Returning to FIG. 1, it can be seen that body 12 includes an upper surface 42 defining fenders 43, a central chassis portion 44, and a seat 46. The body also includes a front portion 48 having a hood region 50 located forward of steering mechanism 18 and intermediate the front wheels of the vehicle. Seat 46 is positioned such that a child rider may grip the steering handle 38 while seated on the seat. In FIG. 1, steering handle 38 is illustrated to be an elongate bar with spaced-apart handgrips 39, It should be understood that steering handle 38 may also include a steering wheel or any other suitable mechanism to enable a child sitting on seat 46 to steer the vehicle.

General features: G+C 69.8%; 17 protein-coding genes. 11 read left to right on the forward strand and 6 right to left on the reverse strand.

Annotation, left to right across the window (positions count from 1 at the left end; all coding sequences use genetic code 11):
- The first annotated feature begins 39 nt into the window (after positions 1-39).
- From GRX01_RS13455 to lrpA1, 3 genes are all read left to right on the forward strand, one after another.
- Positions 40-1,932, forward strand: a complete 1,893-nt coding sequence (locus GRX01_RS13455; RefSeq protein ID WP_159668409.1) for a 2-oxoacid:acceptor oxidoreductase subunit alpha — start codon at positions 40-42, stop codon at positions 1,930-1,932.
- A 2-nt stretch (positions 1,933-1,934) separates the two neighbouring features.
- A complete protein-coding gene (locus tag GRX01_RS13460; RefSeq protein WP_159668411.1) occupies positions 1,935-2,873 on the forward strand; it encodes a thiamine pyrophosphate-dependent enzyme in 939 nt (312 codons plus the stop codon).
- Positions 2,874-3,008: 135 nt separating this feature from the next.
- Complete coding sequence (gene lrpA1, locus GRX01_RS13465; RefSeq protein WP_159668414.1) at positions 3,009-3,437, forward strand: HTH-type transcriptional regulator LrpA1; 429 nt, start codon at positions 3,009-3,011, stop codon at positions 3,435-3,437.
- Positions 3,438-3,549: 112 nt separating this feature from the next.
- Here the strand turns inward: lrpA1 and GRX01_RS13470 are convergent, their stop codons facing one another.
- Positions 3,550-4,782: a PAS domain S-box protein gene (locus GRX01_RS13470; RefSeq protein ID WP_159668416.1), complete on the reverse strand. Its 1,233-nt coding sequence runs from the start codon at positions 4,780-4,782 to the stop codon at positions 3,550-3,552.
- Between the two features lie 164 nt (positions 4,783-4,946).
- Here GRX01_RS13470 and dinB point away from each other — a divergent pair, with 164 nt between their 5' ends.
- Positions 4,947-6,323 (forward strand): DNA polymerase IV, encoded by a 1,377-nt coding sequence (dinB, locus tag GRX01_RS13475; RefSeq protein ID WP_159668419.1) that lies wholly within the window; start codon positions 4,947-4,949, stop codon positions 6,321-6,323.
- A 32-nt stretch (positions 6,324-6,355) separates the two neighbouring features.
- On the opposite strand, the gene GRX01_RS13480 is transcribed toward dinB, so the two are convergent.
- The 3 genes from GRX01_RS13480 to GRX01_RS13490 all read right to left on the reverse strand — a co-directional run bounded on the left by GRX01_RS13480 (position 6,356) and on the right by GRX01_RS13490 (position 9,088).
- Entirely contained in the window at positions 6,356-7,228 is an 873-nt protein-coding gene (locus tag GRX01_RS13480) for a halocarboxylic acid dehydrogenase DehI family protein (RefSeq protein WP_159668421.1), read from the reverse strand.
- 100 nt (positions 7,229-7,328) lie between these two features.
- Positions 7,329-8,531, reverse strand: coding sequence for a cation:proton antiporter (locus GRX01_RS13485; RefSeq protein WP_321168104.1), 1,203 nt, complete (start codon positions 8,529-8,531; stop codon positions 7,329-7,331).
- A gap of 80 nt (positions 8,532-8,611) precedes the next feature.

Direction responsive member 24 is mounted to support 22, and is configured to rotate along with support 22. Direction responsive member 24 is typically a figurine 24, and in one preferred embodiment of the invention is a three-dimensional character. As shown in FIG. 1, member 24 takes the form of the Winnie the Pooh™ character, the image of which is used by permission. As used herein, the term “figurine” is meant to broadly include virtually any two- and three-dimensional shape, image, character, caricature, etc., depending upon the “theme” of the vehicle. For example, member 24 may take the shape of storybook and fairytale characters, cartoon characters, stuffed animals, sports figures, animated or actual television or movie characters, etc. The figurine may be formed from any suitable material, including a rigid material such as molded plastic, or a deformable, soft material such as stuffed fabric.